FDA says nada to Lemtrada; will Sanofi be willing to invest in additional trials?

Sanofi ($SNY) intends to appeal the FDA's denial of Lemtrada, its multiple sclerosis drug that was a key reason it paid $20.1 billion to buy Genzyme two years ago. But the question burning in the mind of one analyst is whether the French company will invest more money in the drug, given that after three more years of trials it will be far behind competitors.

Eric Le Berrigaud, an analyst at Bryan Garnier in Paris, said he was not optimistic about an appeal, according to Bloomberg. "The key question now is whether they will commit to financing new trials in a scenario in which they would be delayed by three years in entering a very crowded market in 2018 to 2019," Le Berrigaud said.

The FDA said the drugmaker has not shown that the benefits of the drug outweigh its risks, Sanofi announced today. The company disagrees and indicated it would appeal the FDA's decision. MS is such a difficult disease that sufferers will tolerate some risk for relief, but the side effects of Lemtrada include the chance of cancer and autoimmune and thyroid diseases.

Before the decision, Lemtrada had been forecast to have peak sales of about $700 million a year, $400 million of that from the U.S., Reuters reports. But even if new trials could put the FDA's mind at ease, Lemtrada is given intravenously, making it a more difficult sell against new pills, like the hot seller Tecfidera from Biogen ($BIIB) and Sanofi's own pill Aubagio, which the FDA approved in September and which has blockbuster potential.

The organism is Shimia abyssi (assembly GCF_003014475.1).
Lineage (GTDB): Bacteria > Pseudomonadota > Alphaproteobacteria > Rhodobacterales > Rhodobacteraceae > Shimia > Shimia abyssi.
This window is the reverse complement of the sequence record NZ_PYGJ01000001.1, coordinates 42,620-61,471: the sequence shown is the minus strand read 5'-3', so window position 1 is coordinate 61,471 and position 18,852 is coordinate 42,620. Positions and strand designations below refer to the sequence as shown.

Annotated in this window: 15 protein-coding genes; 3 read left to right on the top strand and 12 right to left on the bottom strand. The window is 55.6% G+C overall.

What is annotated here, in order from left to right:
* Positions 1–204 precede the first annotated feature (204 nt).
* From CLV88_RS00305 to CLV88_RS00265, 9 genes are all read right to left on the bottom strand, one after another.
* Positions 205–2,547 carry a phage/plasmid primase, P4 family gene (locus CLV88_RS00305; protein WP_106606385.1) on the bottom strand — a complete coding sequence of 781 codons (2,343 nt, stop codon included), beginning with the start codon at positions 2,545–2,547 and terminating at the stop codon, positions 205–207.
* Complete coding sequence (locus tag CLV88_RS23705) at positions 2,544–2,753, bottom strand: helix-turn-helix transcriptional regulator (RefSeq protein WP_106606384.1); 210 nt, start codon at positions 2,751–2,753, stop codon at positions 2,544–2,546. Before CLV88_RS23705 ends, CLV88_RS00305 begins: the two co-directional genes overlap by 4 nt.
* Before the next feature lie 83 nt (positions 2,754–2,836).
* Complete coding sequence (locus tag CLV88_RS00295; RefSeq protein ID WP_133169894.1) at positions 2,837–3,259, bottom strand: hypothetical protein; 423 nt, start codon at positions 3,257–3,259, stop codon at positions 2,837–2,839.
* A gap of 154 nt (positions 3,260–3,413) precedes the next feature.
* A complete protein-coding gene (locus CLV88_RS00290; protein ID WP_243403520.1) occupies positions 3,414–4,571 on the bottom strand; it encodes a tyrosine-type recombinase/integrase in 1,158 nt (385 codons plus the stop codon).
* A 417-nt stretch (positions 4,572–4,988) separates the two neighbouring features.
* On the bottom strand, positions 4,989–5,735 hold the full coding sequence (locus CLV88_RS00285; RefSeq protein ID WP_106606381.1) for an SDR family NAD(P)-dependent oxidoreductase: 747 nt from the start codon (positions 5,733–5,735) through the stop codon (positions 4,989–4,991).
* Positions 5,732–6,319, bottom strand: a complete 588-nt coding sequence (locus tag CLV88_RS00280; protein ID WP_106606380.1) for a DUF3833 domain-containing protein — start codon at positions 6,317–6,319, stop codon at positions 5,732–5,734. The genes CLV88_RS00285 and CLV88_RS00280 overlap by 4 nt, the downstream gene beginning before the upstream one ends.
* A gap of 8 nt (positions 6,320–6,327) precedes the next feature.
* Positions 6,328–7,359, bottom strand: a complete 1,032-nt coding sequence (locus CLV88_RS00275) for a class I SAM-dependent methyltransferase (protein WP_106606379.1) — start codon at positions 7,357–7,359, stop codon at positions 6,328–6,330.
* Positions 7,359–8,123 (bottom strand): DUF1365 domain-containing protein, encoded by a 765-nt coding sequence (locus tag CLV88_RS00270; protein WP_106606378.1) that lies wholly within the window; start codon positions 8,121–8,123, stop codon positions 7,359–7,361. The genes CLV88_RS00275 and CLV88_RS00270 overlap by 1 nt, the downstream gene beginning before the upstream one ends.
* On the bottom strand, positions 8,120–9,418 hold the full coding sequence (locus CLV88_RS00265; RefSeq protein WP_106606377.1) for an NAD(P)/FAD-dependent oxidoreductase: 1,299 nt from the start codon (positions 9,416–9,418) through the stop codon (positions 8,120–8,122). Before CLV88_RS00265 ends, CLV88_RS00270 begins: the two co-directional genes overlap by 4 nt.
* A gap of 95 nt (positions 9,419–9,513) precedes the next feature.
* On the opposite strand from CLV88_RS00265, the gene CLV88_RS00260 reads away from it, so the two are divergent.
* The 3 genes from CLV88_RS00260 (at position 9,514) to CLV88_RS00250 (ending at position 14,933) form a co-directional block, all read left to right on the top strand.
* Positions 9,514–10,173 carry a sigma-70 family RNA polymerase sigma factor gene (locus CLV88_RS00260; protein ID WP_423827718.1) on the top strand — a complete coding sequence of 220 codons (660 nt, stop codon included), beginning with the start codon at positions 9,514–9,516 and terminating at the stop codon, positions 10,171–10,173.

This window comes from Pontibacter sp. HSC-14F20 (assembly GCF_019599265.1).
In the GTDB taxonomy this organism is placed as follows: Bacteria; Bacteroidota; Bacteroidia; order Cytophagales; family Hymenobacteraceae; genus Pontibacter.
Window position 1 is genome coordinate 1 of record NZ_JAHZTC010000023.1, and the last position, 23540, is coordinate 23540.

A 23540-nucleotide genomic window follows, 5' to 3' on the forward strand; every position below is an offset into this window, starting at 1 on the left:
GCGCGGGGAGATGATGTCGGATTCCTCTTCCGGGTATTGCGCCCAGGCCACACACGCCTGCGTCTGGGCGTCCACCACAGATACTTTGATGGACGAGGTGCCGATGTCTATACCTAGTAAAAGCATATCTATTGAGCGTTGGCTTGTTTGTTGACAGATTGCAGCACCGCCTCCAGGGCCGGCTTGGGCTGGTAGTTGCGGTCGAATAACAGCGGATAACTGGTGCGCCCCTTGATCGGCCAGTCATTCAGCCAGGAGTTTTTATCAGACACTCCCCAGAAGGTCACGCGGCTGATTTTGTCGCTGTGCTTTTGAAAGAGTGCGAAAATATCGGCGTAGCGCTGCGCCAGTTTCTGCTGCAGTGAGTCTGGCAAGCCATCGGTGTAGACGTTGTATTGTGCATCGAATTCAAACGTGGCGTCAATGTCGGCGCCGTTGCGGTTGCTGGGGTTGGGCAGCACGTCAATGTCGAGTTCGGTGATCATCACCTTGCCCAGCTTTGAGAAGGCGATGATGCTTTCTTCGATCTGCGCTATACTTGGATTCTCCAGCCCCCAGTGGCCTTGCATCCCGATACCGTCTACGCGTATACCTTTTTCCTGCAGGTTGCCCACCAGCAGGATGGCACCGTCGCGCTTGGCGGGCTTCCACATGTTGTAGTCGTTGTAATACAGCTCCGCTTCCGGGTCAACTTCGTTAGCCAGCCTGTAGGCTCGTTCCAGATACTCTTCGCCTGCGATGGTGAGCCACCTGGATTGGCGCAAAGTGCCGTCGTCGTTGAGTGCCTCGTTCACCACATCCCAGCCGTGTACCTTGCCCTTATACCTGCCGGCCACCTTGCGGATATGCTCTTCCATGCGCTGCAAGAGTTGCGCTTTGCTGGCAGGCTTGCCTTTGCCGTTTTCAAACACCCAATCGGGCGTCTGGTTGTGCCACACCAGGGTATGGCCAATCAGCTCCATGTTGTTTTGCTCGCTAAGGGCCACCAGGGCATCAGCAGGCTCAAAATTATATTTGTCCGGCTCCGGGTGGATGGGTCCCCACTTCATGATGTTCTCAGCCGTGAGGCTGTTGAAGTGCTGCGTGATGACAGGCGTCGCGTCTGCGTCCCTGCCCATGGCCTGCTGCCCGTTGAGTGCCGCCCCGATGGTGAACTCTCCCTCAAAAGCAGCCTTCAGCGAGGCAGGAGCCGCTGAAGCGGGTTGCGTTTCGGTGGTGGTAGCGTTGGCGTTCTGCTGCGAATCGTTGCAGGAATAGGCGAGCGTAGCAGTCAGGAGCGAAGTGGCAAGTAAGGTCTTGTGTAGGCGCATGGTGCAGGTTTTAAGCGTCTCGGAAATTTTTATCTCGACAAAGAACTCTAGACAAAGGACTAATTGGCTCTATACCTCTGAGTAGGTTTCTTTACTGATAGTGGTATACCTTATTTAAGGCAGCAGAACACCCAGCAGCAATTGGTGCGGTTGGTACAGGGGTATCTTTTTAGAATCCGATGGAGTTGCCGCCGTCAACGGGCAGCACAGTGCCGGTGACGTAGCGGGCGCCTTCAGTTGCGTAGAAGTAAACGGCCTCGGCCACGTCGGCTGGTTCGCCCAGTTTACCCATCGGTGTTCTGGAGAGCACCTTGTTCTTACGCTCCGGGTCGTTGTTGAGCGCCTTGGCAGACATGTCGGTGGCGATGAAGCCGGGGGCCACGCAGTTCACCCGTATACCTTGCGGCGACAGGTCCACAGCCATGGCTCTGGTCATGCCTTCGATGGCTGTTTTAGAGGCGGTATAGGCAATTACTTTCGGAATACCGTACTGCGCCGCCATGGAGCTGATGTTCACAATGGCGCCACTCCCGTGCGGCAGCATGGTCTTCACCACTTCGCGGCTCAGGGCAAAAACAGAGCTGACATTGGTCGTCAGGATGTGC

Lemtrada has been approved in Europe, but even there it has run into pricing problems. The cost-effectiveness gatekeeper in the U.K. this month asked Sanofi for more data before considering recommending the drug to the National Health System for use.

The FDA decision looks to be bad news for Genzyme shareholders regardless of the path that Sanofi takes. They were slated to get additional payments of up to $14 a share by the end of 2020 if the drug hit certain milestones, Reuters reports. Those contingent value rights, or CVRs ($GCVRZ), fell 62% last month when an FDA report threw cold water on Lemtrada's chances ahead of the FDA decision. This morning they dropped about 70% to a mere 25 cents a share

- here's the release
- read the Bloomberg story
- get more from Reuters